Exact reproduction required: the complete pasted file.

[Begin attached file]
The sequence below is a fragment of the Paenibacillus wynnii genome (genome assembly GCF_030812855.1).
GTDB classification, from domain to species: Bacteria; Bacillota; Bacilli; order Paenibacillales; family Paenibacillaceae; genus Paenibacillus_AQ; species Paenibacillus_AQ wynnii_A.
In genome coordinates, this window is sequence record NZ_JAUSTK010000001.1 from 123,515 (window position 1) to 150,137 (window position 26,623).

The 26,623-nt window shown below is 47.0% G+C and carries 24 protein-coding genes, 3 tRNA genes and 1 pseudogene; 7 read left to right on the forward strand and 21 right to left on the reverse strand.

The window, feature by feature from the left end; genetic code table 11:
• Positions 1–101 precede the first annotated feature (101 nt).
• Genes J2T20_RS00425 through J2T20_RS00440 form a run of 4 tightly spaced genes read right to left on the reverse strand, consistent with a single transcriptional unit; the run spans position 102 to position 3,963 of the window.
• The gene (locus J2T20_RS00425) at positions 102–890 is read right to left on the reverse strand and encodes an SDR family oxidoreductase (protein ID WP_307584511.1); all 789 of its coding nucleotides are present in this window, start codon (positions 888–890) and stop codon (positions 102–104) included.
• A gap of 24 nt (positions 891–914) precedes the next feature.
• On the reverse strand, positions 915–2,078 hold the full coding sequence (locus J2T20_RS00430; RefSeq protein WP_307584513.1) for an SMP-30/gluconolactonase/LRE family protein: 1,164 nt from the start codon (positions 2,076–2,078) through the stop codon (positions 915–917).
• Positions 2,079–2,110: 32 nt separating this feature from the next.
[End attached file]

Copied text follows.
The sequence below is a fragment of the Paenibacillus wynnii genome (genome assembly GCF_030812855.1).
GTDB classification, from domain to species: Bacteria; Bacillota; Bacilli; order Paenibacillales; family Paenibacillaceae; genus Paenibacillus_AQ; species Paenibacillus_AQ wynnii_A.
In genome coordinates, this window is sequence record NZ_JAUSTK010000001.1 from 123,515 (window position 1) to 150,137 (window position 26,623).

The 26,623-nt window shown below is 47.0% G+C and carries 24 protein-coding genes, 3 tRNA genes and 1 pseudogene; 7 read left to right on the forward strand and 21 right to left on the reverse strand.

The window, feature by feature from the left end; genetic code table 11:
• Positions 1–101 precede the first annotated feature (101 nt).
• Genes J2T20_RS00425 through J2T20_RS00440 form a run of 4 tightly spaced genes read right to left on the reverse strand, consistent with a single transcriptional unit; the run spans position 102 to position 3,963 of the window.
• The gene (locus J2T20_RS00425) at positions 102–890 is read right to left on the reverse strand and encodes an SDR family oxidoreductase (protein ID WP_307584511.1); all 789 of its coding nucleotides are present in this window, start codon (positions 888–890) and stop codon (positions 102–104) included.
• A gap of 24 nt (positions 891–914) precedes the next feature.
• On the reverse strand, positions 915–2,078 hold the full coding sequence (locus J2T20_RS00430; RefSeq protein WP_307584513.1) for an SMP-30/gluconolactonase/LRE family protein: 1,164 nt from the start codon (positions 2,076–2,078) through the stop codon (positions 915–917).
• Positions 2,079–2,110: 32 nt separating this feature from the next.